February 13, 2008

Sarah: 2008 Cooking Adventure, Week 7

The snow just won't quit, dudes. Today was a bit rough and with the snow on top of that, I needed some comfort food. Thank goodness for Jeremy, who suggested that I try this recipe.

My house smells like cranberries and oranges right now. I want to make a blanket cocoon and never leave. I think I'm actually excited to wake up tomorrow morning, so that I can have a scone for breakfast.

Honey, we're having twins!

That's just one egg. Yes, I'm a nerd.

Cranberry Orange Scones

4 cups plus 1/4 cup all-purpose flour
1/4 cup sugar, plus additional for sprinkling
2 tablespoons baking powder
2 teaspoons kosher salt
1 tablespoon grated orange zest
3/4 pound cold unsalted butter, diced
4 extra-large eggs, lightly beaten
1 cup cold heavy cream
1 cup dried cranberries
1 egg beaten with 2 tablespoons water or milk, for egg wash
1/2 cup confectioners' sugar, plus 2 tablespoons
4 teaspoons freshly squeezed orange juice

Preheat the oven to 400 degrees F.
Sift together 4 cups of flour, 1/4 cup sugar, the baking powder, salt and orange zest. Add the cold butter and mix with a hand mixer at the lowest speed until the butter is the size of peas. Combine the eggs and heavy cream and, with the mixer on low speed, slowly pour into the flour and butter mixture. Mix until just blended. The dough will look lumpy! Combine the dried cranberries and 1/4 cup of flour, add to the dough, and mix on low speed until blended.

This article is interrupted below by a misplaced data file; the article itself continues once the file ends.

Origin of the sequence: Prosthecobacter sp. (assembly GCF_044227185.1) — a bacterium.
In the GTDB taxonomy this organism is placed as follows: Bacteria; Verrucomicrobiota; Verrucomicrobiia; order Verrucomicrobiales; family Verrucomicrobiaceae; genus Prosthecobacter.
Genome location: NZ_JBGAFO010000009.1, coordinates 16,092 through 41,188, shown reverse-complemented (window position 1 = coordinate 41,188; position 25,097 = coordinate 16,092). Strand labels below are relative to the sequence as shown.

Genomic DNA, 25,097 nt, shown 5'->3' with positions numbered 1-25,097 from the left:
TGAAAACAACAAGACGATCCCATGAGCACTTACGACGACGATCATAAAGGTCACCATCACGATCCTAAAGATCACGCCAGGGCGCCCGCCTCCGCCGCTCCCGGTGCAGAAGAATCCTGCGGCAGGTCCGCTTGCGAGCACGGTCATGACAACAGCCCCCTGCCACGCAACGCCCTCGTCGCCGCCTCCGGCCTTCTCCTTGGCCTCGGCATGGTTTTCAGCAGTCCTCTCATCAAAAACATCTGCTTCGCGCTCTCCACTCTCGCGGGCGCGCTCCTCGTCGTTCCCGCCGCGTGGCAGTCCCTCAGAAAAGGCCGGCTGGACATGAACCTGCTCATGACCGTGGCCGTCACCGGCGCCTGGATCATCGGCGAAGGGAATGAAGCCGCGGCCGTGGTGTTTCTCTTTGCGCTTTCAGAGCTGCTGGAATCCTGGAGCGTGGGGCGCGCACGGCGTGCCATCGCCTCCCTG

Dump the dough onto a well-floured surface and knead it into a ball. Flour your hands and a rolling pin and roll the dough 3/4-inch thick. You should see small bits of butter in the dough. Keep moving the dough on the floured board so it doesn't stick. Flour a 3-inch round plain or fluted cutter (I just use a round glass, because that's what I own) and cut circles of dough. Place the scones on a baking pan lined with parchment paper. Collect the scraps neatly, roll them out, and cut more circles.

Brush the tops of the scones with egg wash, sprinkle with sugar, and bake for 20 to 25 minutes, until the tops are browned and the insides are fully baked. The scones will be firm to the touch. Allow the scones to cool for 15 minutes and then whisk together the confectioners' sugar and orange juice, and drizzle over the scones.

February 11, 2008

Sarah: 2008 Cooking Adventure, Week 5 and 6

There aren't any pictures this week, as my cooking has been a bit uninspired. I've been spending my time snowmobiling and deep cleaning my apartment instead of measuring and mixing. I also didn't feel like buying new ingredients or following recipes. I'm sorry.

So enough with the excuses, here's what I made: